7 Holiday Rules for Caregivers

Follow these holiday rules*  to decrease your stress and increase your joy during the holidays.

  1. Lower your standards. You work hard all year. You don’t need to prove anything today. So what that the house is a little messy or the dinner is overcooked or your Dad fell asleep before dinner? All of that pales in comparison to the minor miracles you perform all year long as a working daughter.
  2. Lower your expectations. Now go a little bit lower. For years I was ruined by the images of Christmas in the Jordan Marsh catalogue. That’s what a family gathering was supposed to look like, right? Velvet dresses, china plates, and a happy (blond) family singing carols around a baby grand. Well guess what? Jordan Marsh went bankrupt! If you can enter the day with no expectation of how it should be, you will avoid disappointment. You might even be pleasantly surprised.caregiverholidayrules
  3. Practice gratitude. Something’s good; focus on it.  If you spend the day thinking about the fact you are not dressed in velvet (in fact you are dressed in a polyblend), your plates are not china (they are chipped), you are not blonde, and you don’t have a piano (you have iTunes), you won’t notice that this group of non-blonde, unmusical characters you’re celebrating with, actually make you feel at home.
  4. Remember, it’s just a day on a calendar. If you think about it, holidays are just arbitrary days that Hallmark printed on their calendars. Print is dead! So don’t put so much pressure on yourself to make this one day so meaningful. You can celebrate/worship/observe any day of the year.
  5. Create a private holiday ritual – just for you. 5 minutes or 5 hours, it doesn’t matter. If holidays feel more like work and obligation than celebration, try to carve out a little time just for you. Whether it’s five minutes of meditation, a long walk in the morning, or a few hours at the movie theatre by yourself after the guests finally leave, do it! You deserve a little fun today.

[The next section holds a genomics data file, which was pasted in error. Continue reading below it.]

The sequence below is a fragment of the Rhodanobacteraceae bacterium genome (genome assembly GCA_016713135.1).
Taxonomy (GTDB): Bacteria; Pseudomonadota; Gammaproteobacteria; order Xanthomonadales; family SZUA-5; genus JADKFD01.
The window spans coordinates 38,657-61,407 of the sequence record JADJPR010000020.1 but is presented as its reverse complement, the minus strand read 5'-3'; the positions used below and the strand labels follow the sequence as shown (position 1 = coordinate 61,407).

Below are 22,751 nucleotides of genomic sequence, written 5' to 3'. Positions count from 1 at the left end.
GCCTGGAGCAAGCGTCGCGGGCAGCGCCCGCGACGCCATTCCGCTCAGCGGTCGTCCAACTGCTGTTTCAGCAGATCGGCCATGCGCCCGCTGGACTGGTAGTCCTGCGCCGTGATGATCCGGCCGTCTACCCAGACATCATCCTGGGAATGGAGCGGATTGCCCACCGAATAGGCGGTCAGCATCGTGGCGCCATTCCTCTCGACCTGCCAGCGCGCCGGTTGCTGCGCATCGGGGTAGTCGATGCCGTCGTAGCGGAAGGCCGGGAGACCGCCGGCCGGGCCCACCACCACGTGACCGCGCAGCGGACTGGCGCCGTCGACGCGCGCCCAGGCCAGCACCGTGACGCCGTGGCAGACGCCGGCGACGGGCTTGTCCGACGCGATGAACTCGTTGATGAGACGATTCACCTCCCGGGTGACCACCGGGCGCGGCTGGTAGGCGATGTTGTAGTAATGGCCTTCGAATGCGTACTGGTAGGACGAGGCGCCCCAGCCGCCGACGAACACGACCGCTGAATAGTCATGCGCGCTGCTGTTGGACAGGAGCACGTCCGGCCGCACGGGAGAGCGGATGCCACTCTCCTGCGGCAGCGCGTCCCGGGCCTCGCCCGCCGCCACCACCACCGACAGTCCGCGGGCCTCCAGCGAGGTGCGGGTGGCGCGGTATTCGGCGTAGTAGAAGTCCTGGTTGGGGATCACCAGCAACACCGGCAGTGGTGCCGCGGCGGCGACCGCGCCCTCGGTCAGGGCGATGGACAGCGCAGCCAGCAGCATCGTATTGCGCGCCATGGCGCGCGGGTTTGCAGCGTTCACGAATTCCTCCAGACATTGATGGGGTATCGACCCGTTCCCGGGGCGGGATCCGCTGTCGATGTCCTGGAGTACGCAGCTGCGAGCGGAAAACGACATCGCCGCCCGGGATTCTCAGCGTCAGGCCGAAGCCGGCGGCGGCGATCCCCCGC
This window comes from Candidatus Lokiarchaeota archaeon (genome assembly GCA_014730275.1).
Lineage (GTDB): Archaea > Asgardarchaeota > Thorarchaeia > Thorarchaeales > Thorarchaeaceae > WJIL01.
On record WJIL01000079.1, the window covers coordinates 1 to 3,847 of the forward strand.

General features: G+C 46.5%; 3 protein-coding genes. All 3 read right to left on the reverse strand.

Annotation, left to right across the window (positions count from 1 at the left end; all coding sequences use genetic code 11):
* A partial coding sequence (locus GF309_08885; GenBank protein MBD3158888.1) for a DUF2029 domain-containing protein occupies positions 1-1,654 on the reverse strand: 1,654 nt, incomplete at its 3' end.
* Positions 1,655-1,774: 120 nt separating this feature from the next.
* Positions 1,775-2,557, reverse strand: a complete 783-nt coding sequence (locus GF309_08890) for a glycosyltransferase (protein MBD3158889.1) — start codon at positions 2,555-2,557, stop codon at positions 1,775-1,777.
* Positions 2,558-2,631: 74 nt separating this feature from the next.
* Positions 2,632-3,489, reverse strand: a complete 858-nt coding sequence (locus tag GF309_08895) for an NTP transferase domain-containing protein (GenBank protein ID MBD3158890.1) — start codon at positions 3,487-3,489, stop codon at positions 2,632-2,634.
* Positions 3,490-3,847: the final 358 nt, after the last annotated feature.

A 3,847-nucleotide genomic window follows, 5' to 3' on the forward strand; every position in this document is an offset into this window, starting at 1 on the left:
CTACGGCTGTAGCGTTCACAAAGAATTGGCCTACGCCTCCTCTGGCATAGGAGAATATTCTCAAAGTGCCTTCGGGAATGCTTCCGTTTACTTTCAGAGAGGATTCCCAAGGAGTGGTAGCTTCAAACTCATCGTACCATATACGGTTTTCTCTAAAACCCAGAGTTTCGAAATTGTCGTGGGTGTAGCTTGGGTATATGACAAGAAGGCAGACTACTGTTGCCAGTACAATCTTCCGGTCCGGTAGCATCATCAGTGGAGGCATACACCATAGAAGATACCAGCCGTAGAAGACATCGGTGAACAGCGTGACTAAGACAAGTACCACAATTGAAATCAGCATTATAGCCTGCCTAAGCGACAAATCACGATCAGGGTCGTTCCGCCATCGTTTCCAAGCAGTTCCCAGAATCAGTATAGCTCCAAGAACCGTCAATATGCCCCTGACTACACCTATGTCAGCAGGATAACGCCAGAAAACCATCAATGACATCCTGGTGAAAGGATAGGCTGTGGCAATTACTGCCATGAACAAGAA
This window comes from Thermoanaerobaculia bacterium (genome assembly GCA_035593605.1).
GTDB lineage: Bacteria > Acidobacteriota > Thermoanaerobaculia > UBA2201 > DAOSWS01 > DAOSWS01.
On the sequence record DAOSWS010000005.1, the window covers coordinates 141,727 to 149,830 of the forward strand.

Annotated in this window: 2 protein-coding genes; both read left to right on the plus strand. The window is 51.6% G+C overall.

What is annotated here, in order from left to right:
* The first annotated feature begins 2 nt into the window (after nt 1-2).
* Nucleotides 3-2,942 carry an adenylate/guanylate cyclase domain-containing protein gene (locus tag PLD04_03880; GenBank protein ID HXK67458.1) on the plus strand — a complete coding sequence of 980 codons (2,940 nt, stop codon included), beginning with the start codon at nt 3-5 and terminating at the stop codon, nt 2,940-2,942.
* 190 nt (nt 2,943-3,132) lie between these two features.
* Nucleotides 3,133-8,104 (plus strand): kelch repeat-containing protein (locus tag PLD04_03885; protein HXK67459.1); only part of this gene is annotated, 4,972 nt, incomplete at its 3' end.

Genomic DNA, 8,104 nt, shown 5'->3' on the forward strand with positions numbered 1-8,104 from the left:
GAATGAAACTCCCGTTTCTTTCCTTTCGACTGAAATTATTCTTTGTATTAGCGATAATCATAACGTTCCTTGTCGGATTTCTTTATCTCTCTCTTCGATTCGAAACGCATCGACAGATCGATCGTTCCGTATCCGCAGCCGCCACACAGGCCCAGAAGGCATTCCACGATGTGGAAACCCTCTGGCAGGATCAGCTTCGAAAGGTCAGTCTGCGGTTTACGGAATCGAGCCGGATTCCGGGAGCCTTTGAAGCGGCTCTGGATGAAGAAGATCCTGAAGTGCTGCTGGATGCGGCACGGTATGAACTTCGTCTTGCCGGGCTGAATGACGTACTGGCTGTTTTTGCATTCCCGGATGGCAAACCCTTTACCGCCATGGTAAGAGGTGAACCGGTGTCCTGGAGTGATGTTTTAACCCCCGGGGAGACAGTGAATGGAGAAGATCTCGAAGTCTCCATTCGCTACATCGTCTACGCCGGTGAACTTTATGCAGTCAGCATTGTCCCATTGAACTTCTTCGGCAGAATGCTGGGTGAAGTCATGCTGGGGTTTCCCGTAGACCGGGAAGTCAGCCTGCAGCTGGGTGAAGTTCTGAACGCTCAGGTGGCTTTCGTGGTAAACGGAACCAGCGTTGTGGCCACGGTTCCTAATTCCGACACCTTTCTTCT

6. Bring your sense of humor. You will need it. Because if you don’t laugh, you might cry.
  7. Think like a duck (but not a turkey!). Let things roll of your back. There will be naysayers and critics and Debbie Downers at your celebration. Imagine their negativity is like water on a duck. It just beads up and rolls right off. Pay no mind.

*These are actually guidelines. Remember there are no shoulds or rules.


8 comments on “7 Holiday Rules for Caregivers”

  1. Anne Jackson Hefti Reply

    Thank god I found you! Was so down this morning. I live and care for my Mom while working full time out of the house. Her 83 year old boyfriend moved in, no rules ()*&^%$!!!) and my work load has increased. Came to work in tears today.

    Feeling very unloved and unappreciated. Finding you has helped.

    • admin Reply

      I am glad you found us too Anne. We understand and appreciate what caregivers do and the very challenging balancing act with work.

  2. Ryan Rooth Reply

    Great post. I am an elder law attorney in Seminole, Florida and this is something I will share with our clients. We see spouses and families struggling to provide the best for their loved one. They literally wear themselves out. They often forget they have a life to live as well but that you can balance both with your Caregiver Holiday Rules

  3. Sandy Compton Reply

    Thank you for all of the wisdom you share. I am learning so much from you. This is the first time my Dad has had issues. You and your family are in my prayers.

  4. Robin Rosner Reply

    My caregiving no doubt contributed to the end of September crisis of a dissected aorta which is typically fatal. Being in Cleveland I had swift access to the best in cardiac care and was spared. PRior to this I had a new plan underway to get help that was stalling due to COVID concerns….but as this holiday nears I already decided there would be some changes and I was not going to cause more stress for myself with the meal issues; So Stouffer’s it will be and I will tend to some sides with the microwave giving me a boost; the pie will be from a local shop I can support, and I will s!

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